I understand what you're also saying BigK. But also consider this. Some of us, have come a long way since the days of Scott 111 & Ampex-300, to my current hard disk 24 track recorder. You really get different sounds on each one of these recording devices differently, at different levels. When we were all originally restricted to 16 bit 44.1 kHz, you really wanted to have your maximum resolution. Maximum resolution was only possible at the highest recording levels possible. Of course, dynamic range dictates that everything cannot be kept at a steady level of 0 DB FS. When you recorded at lower levels, you were actually recording with lower resolution since you cannot make use of all of the available bits. Of course even when later level compensated, there is an obvious difference. The slightly lower-level recordings that were lower in resolution may actually be the auditory analogy of the way to make digital sound more like analog. Higher resolution also means greater detail in what's not right. So who wants to really exaggerate their inadequacies? Unless there is a reason to do it such as a smoother sound. This is all very subjective that's what's exciting about audio. Sure, you can tell your equipment to choose 24 or 32 bit, floating or sinking and believe that you'll have the recorded resolution to compensate for it in the end. I don't necessarily agree with that either as the amplifiers themselves all go nonlinear in different ways, different levels, different times. So it will sound different again and with each variable. There are some places that we all like to be in and that works best for us. My grandfather once told me, insisted that, you don't put the ketchup on your hamburger. No! You put the ketchup on your plate and you "smoosh" your hamburger edgewise through the ketchup! I never did that. I still don't do that. And he's dead now so I guess I win?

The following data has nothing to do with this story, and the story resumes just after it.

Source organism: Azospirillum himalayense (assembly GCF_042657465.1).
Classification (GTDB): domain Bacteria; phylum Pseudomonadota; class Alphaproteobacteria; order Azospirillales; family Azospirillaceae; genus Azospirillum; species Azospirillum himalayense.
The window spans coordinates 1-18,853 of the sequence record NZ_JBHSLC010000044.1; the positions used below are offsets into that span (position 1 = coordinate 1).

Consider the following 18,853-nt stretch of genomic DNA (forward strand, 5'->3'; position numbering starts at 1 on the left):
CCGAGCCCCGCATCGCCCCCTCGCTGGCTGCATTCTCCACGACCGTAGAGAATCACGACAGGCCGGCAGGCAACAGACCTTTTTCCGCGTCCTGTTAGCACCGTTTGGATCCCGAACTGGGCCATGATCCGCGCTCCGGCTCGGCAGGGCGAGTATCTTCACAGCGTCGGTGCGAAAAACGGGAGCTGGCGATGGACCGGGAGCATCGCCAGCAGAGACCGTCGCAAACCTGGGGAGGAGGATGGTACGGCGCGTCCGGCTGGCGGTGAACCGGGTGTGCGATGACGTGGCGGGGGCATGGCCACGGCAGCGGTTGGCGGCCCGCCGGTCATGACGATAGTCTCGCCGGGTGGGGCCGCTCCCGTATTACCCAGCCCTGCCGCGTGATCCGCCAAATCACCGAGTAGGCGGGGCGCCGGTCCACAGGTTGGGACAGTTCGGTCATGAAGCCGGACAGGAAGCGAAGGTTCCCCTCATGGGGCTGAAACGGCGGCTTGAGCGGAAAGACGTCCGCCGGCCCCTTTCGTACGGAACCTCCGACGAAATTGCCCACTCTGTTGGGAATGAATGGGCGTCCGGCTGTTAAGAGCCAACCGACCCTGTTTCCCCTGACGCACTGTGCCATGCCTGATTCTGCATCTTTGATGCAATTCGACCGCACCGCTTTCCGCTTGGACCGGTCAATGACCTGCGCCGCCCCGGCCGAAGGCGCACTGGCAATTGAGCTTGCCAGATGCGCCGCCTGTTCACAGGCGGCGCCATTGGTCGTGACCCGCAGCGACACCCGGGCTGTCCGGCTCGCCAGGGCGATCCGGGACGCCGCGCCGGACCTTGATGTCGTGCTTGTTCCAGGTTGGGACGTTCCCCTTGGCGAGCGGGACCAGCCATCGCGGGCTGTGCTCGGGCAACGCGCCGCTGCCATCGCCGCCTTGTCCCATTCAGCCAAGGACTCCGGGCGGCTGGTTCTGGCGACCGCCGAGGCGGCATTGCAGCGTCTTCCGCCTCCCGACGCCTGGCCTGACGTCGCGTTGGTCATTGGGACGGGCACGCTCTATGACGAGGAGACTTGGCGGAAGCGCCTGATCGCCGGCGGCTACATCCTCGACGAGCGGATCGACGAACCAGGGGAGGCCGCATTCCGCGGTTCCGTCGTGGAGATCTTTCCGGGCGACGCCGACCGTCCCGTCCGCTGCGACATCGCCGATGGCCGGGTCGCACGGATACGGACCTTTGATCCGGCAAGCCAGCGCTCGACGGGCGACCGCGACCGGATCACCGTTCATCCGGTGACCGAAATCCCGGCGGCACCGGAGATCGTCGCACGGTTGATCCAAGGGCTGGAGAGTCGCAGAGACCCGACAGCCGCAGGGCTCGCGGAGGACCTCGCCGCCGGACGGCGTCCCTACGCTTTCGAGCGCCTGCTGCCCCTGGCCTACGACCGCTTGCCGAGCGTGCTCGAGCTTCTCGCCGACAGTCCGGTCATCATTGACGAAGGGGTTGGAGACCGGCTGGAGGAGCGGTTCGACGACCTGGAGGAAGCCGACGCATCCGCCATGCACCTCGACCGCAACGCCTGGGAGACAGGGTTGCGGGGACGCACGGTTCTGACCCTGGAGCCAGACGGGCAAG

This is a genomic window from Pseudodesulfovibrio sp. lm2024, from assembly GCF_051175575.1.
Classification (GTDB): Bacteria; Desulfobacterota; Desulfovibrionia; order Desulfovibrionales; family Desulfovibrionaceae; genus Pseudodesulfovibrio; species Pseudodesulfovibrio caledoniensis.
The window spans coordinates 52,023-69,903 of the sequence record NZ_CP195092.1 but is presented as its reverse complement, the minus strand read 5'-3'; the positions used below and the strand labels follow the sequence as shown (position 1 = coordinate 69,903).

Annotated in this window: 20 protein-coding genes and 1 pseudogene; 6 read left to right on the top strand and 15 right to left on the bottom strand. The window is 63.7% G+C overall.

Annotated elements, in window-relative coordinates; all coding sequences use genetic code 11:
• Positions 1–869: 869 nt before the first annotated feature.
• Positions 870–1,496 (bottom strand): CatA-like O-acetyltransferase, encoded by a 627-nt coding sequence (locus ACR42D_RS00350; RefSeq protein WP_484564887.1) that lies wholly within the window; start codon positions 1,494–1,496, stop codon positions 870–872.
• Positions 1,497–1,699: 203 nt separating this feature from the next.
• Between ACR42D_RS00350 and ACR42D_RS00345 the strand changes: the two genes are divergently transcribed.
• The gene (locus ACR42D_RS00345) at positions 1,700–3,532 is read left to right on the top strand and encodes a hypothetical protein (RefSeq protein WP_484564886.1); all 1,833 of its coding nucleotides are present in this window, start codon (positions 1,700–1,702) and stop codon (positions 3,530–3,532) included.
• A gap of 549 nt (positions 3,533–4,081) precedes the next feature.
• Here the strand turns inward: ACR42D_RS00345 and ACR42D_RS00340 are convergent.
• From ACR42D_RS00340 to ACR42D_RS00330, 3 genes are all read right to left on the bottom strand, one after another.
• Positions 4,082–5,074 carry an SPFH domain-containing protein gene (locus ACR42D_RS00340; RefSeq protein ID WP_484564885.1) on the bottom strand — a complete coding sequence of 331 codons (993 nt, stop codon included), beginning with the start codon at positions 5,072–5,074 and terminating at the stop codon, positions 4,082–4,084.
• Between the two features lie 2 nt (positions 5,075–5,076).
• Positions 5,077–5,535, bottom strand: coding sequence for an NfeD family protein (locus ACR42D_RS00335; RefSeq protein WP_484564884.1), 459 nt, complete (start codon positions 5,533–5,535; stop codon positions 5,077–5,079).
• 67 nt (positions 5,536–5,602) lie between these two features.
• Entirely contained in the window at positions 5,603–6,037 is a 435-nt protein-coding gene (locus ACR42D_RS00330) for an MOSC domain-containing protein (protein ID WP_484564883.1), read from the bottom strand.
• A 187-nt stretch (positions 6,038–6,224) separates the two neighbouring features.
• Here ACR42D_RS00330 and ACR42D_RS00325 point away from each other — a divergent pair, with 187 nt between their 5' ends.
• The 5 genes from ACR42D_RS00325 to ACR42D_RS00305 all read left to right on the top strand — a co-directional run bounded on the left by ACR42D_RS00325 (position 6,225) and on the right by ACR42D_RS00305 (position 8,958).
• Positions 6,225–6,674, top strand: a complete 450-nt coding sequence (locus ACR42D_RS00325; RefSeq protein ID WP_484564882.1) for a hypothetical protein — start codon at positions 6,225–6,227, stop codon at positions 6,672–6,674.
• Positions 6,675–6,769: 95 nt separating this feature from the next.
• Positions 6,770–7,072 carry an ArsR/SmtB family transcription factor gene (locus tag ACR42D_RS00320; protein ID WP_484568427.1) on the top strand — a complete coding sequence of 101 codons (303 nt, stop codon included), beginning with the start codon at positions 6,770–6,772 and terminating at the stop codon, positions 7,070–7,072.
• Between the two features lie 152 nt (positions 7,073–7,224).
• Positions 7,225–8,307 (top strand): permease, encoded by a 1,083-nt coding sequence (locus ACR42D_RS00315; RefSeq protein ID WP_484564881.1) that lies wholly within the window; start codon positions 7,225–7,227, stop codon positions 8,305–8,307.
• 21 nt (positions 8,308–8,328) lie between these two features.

You have to know what you want. Then you have to know how to get there.

    Turn left at the next decibel. Remember when you see a fork in the road, add +2 DB at 10K.
    Mx. Remy Ann David
     
  18. Big K

    Big K Well-Known Member

    Hi Remy...
    After years of recording through analog consoles to MT Tape machines and to digital Tape of a 3324S, I know exactly what you mean. I also wrote, and agree with you, that mic pres can have small differences in sound when driven at different levels.
    Buuut, ... would you want to use an amp that makes his own noticeably different sound between -10 and -1? I'd kick its butt..lol... since the normal dynamic during recording is much greater and I surely want no difference in sound there.

    :) I put my ketchup on the burger, too.


    ---------------------------------------------
    For long, I have stopped using any dynamic gear ( only if I want that particular hardware sound ) in the signal path to the DAW and keep a safe "headroom", myself, but I am no fan of selfimposed rules. For what I see and hear everyday, once the digits are in the box, a good DAW audio engine can adjust almost any recording level, even to some extremes, without changing the sound with 24/32. It is just Math, which is what computers love to do and are pretty capable of.
    The important bits are surely the source, mic, cable ( hello audiokid..lol :) and pre-amp.
    Anyway, I am not preaching anything and there are not many inevitable rules to obey, either. Audio is amazing and the workflows to get to reasonable results are many.
    Peace...

    Still, why does he have too high levels in Cubase... with a SM57?
    Any news ?
     
  19. RemyRAD

    RemyRAD Guest

    It's gotten quiet. I think he must've fixed it? Probably one of those wonderful occasions when you go "...and it was only that button?"

    That's what makes audio fun
    Mx. Remy Ann David
     
  20. Big K

    Big K Well-Known Member

    Hmmm, I can't comment on that... I am sitting in a glas house..

    I had such a bloody stupid annoying ( for unlawful carnal knowledge ...ing ) situation just today.
    And it was just a stupid button... I rather call the button stupid then myself....old habit.
    ;-)
    Am I getting old, or am I still not old enough, yet???
    Sigh....